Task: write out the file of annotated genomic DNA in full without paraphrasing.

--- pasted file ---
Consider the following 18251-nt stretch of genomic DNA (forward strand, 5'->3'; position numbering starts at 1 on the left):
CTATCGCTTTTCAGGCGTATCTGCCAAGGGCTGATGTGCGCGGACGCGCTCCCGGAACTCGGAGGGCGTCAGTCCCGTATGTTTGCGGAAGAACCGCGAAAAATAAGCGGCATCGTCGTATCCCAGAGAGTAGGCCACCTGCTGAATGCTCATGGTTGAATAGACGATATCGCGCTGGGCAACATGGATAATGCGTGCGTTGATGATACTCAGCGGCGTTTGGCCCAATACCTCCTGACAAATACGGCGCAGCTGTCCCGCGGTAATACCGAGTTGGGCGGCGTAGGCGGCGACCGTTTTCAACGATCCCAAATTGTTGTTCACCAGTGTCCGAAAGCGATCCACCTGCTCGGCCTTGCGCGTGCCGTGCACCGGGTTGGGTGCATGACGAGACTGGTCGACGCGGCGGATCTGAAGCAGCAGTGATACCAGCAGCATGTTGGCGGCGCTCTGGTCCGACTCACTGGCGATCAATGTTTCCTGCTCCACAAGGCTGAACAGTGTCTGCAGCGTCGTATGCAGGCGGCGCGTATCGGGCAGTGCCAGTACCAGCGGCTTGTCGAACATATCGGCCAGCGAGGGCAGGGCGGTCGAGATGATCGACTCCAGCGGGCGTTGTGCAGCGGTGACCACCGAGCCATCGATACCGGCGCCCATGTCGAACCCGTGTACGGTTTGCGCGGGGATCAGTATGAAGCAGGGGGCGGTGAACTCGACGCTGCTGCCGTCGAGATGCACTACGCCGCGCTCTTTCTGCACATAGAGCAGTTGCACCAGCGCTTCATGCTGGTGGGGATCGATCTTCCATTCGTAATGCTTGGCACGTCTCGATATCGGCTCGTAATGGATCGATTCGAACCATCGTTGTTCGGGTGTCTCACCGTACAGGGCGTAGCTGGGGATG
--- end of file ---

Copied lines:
Consider the following 18251-nt stretch of genomic DNA (forward strand, 5'->3'; position numbering starts at 1 on the left):
CTATCGCTTTTCAGGCGTATCTGCCAAGGGCTGATGTGCGCGGACGCGCTCCCGGAACTCGGAGGGCGTCAGTCCCGTATGTTTGCGGAAGAACCGCGAAAAATAAGCGGCATCGTCGTATCCCAGAGAGTAGGCCACCTGCTGAATGCTCATGGTTGAATAGACGATATCGCGCTGGGCAACATGGATAATGCGTGCGTTGATGATACTCAGCGGCGTTTGGCCCAATACCTCCTGACAAATACGGCGCAGCTGTCCCGCGGTAATACCGAGTTGGGCGGCGTAGGCGGCGACCGTTTTCAACGATCCCAAATTGTTGTTCACCAGTGTCCGAAAGCGATCCACCTGCTCGGCCTTGCGCGTGCCGTGCACCGGGTTGGGTGCATGACGAGACTGGTCGACGCGGCGGATCTGAAGCAGCAGTGATACCAGCAGCATGTTGGCGGCGCTCTGGTCCGACTCACTGGCGATCAATGTTTCCTGCTCCACAAGGCTGAACAGTGTCTGCAGCGTCGTATGCAGGCGGCGCGTATCGGGCAGTGCCAGTACCAGCGGCTTGTCGAACATATCGGCCAGCGAGGGCAGGGCGGTCGAGATGATCGACTCCAGCGGGCGTTGTGCAGCGGTGACCACCGAGCCATCGATACCGGCGCCCATGTCGAACCCGTGTACGGTTTGCGCGGGGATCAGTATGAAGCAGGGGGCGGTGAACTCGACGCTGCTGCCGTCGAGATGCACTACGCCGCGCTCTTTCTGCACATAGAGCAGTTGCACCAGCGCTTCATGCTGGTGGGGATCGATCTTCCATTCGTAATGCTTGGCACGTCTCGATATCGGCTCGTAATGGATCGATTCGAACCATCGTTGTTCGGGTGTCTCACCGTACAGGGCGTAGCTGGGGATG